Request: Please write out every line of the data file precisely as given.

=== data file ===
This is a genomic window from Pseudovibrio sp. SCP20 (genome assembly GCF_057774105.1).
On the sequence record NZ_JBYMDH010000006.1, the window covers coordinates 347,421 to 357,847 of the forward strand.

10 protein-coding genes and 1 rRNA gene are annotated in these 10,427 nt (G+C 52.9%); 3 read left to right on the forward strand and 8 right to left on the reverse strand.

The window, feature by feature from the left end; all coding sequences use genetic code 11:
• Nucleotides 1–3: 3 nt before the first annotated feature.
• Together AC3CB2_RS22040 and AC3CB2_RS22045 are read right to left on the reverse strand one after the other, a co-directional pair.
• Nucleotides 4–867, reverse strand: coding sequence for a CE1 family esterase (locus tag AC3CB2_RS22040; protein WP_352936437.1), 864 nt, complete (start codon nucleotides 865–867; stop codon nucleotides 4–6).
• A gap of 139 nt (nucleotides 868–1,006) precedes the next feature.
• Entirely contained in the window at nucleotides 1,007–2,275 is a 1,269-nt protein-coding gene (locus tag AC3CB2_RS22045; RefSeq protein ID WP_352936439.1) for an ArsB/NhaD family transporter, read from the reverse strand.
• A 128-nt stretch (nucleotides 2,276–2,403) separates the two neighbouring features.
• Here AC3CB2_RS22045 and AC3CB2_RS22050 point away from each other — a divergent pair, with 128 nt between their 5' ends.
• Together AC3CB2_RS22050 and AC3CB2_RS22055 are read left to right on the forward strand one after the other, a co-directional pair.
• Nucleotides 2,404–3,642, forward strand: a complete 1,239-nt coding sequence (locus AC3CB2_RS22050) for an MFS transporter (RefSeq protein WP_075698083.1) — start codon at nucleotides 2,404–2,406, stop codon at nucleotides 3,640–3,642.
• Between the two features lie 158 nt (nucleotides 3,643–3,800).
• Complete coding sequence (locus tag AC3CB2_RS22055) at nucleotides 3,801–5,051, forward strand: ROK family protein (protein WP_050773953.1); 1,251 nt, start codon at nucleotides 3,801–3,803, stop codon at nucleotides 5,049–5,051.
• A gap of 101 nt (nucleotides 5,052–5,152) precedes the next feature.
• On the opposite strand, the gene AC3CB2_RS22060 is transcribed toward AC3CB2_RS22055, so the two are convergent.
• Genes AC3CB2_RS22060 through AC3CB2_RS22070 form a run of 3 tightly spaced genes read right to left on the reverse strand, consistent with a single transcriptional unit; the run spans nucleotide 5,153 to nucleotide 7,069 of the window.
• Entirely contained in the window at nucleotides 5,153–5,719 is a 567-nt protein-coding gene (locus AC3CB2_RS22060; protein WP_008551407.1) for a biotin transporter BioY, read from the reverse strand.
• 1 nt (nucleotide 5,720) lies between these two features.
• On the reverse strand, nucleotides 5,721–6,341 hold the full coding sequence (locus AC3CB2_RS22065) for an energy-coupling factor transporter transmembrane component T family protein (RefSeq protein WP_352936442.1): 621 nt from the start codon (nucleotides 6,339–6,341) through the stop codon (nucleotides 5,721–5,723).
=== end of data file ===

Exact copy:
This is a genomic window from Pseudovibrio sp. SCP20 (genome assembly GCF_057774105.1).
On the sequence record NZ_JBYMDH010000006.1, the window covers coordinates 347,421 to 357,847 of the forward strand.

10 protein-coding genes and 1 rRNA gene are annotated in these 10,427 nt (G+C 52.9%); 3 read left to right on the forward strand and 8 right to left on the reverse strand.

The window, feature by feature from the left end; all coding sequences use genetic code 11:
• Nucleotides 1–3: 3 nt before the first annotated feature.
• Together AC3CB2_RS22040 and AC3CB2_RS22045 are read right to left on the reverse strand one after the other, a co-directional pair.
• Nucleotides 4–867, reverse strand: coding sequence for a CE1 family esterase (locus tag AC3CB2_RS22040; protein WP_352936437.1), 864 nt, complete (start codon nucleotides 865–867; stop codon nucleotides 4–6).
• A gap of 139 nt (nucleotides 868–1,006) precedes the next feature.
• Entirely contained in the window at nucleotides 1,007–2,275 is a 1,269-nt protein-coding gene (locus tag AC3CB2_RS22045; RefSeq protein ID WP_352936439.1) for an ArsB/NhaD family transporter, read from the reverse strand.
• A 128-nt stretch (nucleotides 2,276–2,403) separates the two neighbouring features.
• Here AC3CB2_RS22045 and AC3CB2_RS22050 point away from each other — a divergent pair, with 128 nt between their 5' ends.
• Together AC3CB2_RS22050 and AC3CB2_RS22055 are read left to right on the forward strand one after the other, a co-directional pair.
• Nucleotides 2,404–3,642, forward strand: a complete 1,239-nt coding sequence (locus AC3CB2_RS22050) for an MFS transporter (RefSeq protein WP_075698083.1) — start codon at nucleotides 2,404–2,406, stop codon at nucleotides 3,640–3,642.
• Between the two features lie 158 nt (nucleotides 3,643–3,800).
• Complete coding sequence (locus tag AC3CB2_RS22055) at nucleotides 3,801–5,051, forward strand: ROK family protein (protein WP_050773953.1); 1,251 nt, start codon at nucleotides 3,801–3,803, stop codon at nucleotides 5,049–5,051.
• A gap of 101 nt (nucleotides 5,052–5,152) precedes the next feature.
• On the opposite strand, the gene AC3CB2_RS22060 is transcribed toward AC3CB2_RS22055, so the two are convergent.
• Genes AC3CB2_RS22060 through AC3CB2_RS22070 form a run of 3 tightly spaced genes read right to left on the reverse strand, consistent with a single transcriptional unit; the run spans nucleotide 5,153 to nucleotide 7,069 of the window.
• Entirely contained in the window at nucleotides 5,153–5,719 is a 567-nt protein-coding gene (locus AC3CB2_RS22060; protein WP_008551407.1) for a biotin transporter BioY, read from the reverse strand.
• 1 nt (nucleotide 5,720) lies between these two features.
• On the reverse strand, nucleotides 5,721–6,341 hold the full coding sequence (locus AC3CB2_RS22065) for an energy-coupling factor transporter transmembrane component T family protein (RefSeq protein WP_352936442.1): 621 nt from the start codon (nucleotides 6,339–6,341) through the stop codon (nucleotides 5,721–5,723).